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A supplemental backup method that I use, and recommend that others consider, is simple file archiving. What I mean by this is simply making backup copies of files that I use periodically, in case I need them later on. When I am working on a large document over a period of weeks or months, this document is changing far more often than the other files on my hard disk. I want to therefore back it up more often, in case I make a mistake in the document or my program decides to munch it. It's not practical to break out my tape drive several times a day, so I do this by simply copying the file to another location on the hard disk once in a while.
This is a limited form of in-place hard disk duplication, which is not a complete backup solution. In fact, this system only really protects well against accidental deletion, which is why I call it supplemental. However, it can still be very useful to do this. A simple way (which is what I have done) is to create a directory on your C: drive (or wherever) called BACKUP, and then create a simple batch file containing this line: "COPY %1 C:\BACKUP". (Batch files are files that contain commands that are executed when you run them.)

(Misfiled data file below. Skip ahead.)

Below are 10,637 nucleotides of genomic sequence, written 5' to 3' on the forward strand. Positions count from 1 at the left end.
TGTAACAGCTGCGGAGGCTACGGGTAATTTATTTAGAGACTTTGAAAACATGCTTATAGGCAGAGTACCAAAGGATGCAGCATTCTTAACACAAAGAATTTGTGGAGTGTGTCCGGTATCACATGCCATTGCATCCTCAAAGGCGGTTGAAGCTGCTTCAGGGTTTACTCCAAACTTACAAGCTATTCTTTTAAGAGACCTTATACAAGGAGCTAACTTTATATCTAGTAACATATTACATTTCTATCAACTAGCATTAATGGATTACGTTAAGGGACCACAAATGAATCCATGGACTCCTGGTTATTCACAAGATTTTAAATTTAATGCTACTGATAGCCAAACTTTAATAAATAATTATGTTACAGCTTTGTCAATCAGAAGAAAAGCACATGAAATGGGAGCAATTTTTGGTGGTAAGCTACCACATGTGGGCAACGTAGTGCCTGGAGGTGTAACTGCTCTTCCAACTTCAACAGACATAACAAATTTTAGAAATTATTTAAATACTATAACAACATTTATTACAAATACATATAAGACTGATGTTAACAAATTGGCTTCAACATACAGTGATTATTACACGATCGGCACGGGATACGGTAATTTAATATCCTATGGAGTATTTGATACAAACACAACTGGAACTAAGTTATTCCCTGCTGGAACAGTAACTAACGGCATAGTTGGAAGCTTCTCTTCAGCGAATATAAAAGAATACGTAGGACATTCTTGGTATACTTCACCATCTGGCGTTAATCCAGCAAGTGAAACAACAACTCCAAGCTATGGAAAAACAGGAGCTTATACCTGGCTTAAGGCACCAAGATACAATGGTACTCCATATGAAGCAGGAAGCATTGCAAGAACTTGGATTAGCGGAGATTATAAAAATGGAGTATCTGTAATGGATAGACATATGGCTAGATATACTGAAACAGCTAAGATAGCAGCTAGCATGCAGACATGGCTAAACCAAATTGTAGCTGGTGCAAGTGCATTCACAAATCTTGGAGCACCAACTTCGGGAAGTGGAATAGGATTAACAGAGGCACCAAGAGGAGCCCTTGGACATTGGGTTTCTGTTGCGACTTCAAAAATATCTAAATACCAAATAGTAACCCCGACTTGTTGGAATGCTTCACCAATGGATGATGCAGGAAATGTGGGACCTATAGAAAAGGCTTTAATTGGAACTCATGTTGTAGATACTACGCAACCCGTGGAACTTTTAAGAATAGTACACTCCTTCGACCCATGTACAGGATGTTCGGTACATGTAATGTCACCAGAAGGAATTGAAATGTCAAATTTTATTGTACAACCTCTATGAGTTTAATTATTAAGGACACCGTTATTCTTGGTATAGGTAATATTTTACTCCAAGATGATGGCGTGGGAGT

Save the file as say, BU.BAT, and store it in a directory that is in your file execution path, such as C:\WINDOWS\COMMAND. Then, to back up FILE.TXT you just type "BU FILE.TXT". Make sure to clean the directory out periodically.